Mitigating Data Imperfection for 3D Perception in Autonomous Driving

The Hong Kong University of Science and Technology
Department of Computer Science and Engineering

PhD Thesis Defence

Title: "Mitigating Data Imperfection for 3D Perception in Autonomous Driving"


Mr. Qing LIAN


3D perception is a fundamental component in many robotic applications, enabling 
the localization of surrounding obstacles and road elements for downstream 
planning. Currently, neural-network-based approaches have dominated this area, 
but these methods are often data-hungry. However, impacted by the imperfect 
camera sensor, complicated 3D reasoning, and cumbersome 3D data annotations, 
the data scale and quality are often insu cient for training a robust 3D 
perception model. To address these challenges, this thesis proposes a series of 
methods to mitigate data imperfections and enhance the applicability of 3D 
perception algorithms.

To increase the scalability of training data, we rst design a series of 
geometry-aware data augmentation techniques to generate additional training 
data. The design of geometry manipulation in augmentation is guided by an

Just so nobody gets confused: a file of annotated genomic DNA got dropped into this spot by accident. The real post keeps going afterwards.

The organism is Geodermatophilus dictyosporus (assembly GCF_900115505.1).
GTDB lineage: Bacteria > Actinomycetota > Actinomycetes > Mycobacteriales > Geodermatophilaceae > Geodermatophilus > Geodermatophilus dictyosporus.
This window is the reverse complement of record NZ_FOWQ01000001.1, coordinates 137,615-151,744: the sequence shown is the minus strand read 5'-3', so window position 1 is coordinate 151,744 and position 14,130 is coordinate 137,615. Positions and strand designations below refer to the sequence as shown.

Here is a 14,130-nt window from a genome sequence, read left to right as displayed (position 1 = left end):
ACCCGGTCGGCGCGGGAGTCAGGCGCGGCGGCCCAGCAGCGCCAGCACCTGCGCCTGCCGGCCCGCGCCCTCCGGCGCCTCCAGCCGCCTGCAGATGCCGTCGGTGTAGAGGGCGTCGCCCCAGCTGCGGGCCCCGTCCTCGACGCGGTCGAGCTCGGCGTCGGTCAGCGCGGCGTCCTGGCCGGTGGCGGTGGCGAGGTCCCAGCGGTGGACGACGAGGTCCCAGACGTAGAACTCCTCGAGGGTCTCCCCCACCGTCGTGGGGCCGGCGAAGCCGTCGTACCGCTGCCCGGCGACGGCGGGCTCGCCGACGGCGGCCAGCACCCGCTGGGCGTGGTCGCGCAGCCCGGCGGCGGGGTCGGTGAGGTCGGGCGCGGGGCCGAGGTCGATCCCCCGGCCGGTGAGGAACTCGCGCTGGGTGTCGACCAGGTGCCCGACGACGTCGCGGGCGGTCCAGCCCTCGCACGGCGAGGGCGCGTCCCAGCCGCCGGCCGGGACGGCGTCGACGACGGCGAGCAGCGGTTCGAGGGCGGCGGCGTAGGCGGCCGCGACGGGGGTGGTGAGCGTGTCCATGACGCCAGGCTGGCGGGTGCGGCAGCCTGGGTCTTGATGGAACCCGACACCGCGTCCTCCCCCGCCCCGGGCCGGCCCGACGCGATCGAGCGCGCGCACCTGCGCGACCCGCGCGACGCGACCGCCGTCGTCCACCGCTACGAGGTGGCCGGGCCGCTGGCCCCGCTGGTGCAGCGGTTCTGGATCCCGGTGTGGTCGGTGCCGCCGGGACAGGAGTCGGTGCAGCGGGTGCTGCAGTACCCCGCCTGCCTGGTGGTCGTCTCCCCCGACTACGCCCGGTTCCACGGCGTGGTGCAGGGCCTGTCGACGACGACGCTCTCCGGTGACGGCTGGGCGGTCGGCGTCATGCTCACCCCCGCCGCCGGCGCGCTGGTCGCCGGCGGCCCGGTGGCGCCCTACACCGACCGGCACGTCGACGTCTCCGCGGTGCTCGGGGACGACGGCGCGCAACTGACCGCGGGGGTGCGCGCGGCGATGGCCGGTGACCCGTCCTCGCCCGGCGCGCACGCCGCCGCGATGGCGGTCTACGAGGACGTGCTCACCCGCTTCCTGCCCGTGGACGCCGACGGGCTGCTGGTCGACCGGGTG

investigation of how do detectors estimate object depth, hence the generated 
data is meaningful for model training. To utilize abundant additional unlabeled 
data from other sensors such as stereo cameras, and LiDAR, we further design 
two training frameworks to improve the monocular 3D detection performance. We 
rst design a multi-view semi-supervised training framework to generate 
additional unsupervised training signals by cross-view consistency. With 
additional point cloud data during training, we further utilize it to teach the 
model to reconstruct object shapes. Then, the ill-posed depth estimation 
problem from the imperfect sensor is alleviated by the proposed 
uncertainty-aware cost volume built via reconstruction error. To improve the 
quality of labeled data, we design a learning-based active learning algorithm 
that can automatically nd the informative data to improve model performance. 
Lastly, to alleviate the distribution shifts across sensors and environments, 
we explore monocular 3D object detection in the wild by designing a robust and 
camera-irrelevant 3D bounding boxes reasoning paradigm.

Date:			Friday, 13 October 2023

Time:			3:00pm - 5:00pm

Venue:			Room 5510
 			Lifts 25/26

Chairman:		Prof. Eric MARBERG (MATH)

Committee Members:	Prof. Tong ZHANG (Supervisor)
 			Prof. Dan XU
 			Prof. Xiaofang ZHOU
 			Prof. Ping TAN (ECE)
 			Prof. Li ZHANG (Fudan University)

**** ALL are Welcome ****